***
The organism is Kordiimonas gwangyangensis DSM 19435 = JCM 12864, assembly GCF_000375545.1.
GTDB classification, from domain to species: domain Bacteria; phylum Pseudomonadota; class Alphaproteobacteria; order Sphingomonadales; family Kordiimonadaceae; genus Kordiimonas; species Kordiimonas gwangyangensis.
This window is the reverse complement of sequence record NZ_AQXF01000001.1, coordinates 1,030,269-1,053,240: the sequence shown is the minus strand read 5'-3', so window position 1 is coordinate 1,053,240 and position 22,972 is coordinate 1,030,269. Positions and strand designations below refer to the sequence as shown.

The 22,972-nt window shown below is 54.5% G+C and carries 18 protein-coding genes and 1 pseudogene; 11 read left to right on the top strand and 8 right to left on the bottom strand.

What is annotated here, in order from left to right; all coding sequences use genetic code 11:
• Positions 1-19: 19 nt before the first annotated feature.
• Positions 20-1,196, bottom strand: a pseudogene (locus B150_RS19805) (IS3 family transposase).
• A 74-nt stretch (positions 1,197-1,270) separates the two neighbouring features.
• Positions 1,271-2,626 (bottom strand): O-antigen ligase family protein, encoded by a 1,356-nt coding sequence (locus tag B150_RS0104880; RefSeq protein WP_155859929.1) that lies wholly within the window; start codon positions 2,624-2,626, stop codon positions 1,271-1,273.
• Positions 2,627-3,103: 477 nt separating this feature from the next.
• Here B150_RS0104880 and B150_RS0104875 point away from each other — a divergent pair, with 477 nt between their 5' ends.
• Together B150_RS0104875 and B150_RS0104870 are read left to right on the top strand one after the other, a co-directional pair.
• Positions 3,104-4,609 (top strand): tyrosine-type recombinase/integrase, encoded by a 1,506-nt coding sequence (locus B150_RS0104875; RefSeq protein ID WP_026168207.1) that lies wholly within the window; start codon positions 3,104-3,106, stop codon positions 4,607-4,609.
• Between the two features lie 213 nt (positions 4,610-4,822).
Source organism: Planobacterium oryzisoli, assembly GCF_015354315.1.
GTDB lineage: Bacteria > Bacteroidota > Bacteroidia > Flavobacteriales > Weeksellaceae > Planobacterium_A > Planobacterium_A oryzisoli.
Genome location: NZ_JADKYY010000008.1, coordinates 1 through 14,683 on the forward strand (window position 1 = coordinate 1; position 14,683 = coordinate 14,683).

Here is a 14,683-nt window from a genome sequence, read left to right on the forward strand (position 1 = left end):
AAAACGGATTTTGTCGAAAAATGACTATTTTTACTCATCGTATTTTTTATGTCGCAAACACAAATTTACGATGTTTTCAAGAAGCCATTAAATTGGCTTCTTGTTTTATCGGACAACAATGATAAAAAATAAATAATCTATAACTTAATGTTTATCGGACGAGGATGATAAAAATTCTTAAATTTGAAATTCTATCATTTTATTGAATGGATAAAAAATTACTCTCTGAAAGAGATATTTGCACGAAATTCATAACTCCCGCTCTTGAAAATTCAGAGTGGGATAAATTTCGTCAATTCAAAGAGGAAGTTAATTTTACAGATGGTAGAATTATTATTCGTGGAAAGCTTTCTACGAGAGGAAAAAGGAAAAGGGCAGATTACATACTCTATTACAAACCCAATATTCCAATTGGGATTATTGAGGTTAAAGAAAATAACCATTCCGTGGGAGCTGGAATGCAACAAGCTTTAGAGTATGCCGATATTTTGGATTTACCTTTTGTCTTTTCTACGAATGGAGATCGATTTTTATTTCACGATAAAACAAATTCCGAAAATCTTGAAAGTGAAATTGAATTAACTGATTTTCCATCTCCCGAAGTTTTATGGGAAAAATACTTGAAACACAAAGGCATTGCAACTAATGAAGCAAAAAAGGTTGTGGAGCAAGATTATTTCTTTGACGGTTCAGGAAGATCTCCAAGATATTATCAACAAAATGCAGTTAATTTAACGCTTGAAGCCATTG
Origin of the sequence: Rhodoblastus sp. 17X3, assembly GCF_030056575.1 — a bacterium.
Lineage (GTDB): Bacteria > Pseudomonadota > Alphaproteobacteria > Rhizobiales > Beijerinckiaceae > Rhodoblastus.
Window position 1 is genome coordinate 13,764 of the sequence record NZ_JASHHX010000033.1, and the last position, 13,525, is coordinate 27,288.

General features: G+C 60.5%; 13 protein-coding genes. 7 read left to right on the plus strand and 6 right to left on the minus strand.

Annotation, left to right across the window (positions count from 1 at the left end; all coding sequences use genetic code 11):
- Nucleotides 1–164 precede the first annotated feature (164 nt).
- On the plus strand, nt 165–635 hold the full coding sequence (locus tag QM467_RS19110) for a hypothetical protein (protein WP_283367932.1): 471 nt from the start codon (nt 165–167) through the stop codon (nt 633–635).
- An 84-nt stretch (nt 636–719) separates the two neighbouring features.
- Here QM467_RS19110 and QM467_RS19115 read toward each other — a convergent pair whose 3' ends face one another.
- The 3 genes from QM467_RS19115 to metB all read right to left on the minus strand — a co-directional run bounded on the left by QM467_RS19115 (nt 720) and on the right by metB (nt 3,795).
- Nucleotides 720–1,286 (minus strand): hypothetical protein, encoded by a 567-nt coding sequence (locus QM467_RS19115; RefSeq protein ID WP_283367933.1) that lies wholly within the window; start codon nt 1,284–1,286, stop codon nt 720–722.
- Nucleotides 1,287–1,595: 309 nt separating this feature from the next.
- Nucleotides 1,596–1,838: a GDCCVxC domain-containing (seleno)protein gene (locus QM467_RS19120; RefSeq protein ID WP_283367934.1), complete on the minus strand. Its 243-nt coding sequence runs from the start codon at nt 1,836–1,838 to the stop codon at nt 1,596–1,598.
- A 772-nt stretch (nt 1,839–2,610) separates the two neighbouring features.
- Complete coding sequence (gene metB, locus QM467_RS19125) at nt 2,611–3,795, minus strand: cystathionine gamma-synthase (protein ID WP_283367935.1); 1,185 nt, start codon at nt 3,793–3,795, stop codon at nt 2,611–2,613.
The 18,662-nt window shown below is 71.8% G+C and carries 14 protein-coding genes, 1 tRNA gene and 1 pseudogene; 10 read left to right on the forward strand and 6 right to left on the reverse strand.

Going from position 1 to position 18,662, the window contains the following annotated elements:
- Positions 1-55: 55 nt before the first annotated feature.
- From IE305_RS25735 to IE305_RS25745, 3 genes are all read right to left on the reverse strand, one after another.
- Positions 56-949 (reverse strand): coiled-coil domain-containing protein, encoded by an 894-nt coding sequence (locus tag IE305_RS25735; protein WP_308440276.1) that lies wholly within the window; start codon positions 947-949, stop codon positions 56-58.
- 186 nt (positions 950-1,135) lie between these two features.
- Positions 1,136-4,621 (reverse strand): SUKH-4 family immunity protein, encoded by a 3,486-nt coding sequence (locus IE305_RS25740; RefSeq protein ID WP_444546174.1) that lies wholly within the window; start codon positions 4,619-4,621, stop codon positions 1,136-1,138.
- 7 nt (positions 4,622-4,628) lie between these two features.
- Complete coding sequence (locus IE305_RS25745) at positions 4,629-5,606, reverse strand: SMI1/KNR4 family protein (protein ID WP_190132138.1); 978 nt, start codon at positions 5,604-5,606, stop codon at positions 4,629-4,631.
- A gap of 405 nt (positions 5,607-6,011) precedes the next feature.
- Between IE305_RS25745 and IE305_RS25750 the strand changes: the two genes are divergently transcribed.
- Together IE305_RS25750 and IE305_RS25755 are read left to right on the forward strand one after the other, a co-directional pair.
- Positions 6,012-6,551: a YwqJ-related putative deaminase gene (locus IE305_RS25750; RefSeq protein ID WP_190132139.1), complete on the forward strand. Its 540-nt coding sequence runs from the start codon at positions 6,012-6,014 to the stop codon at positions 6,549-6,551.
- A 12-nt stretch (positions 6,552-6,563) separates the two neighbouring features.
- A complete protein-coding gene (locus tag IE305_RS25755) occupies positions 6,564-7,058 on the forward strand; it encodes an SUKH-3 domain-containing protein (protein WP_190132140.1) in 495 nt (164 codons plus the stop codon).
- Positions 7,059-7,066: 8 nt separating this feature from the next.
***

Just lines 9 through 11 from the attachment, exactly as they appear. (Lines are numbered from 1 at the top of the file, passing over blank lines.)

• Positions 1,271-2,626 (bottom strand): O-antigen ligase family protein, encoded by a 1,356-nt coding sequence (locus tag B150_RS0104880; RefSeq protein WP_155859929.1) that lies wholly within the window; start codon positions 2,624-2,626, stop codon positions 1,271-1,273.
• Positions 2,627-3,103: 477 nt separating this feature from the next.
• Here B150_RS0104880 and B150_RS0104875 point away from each other — a divergent pair, with 477 nt between their 5' ends.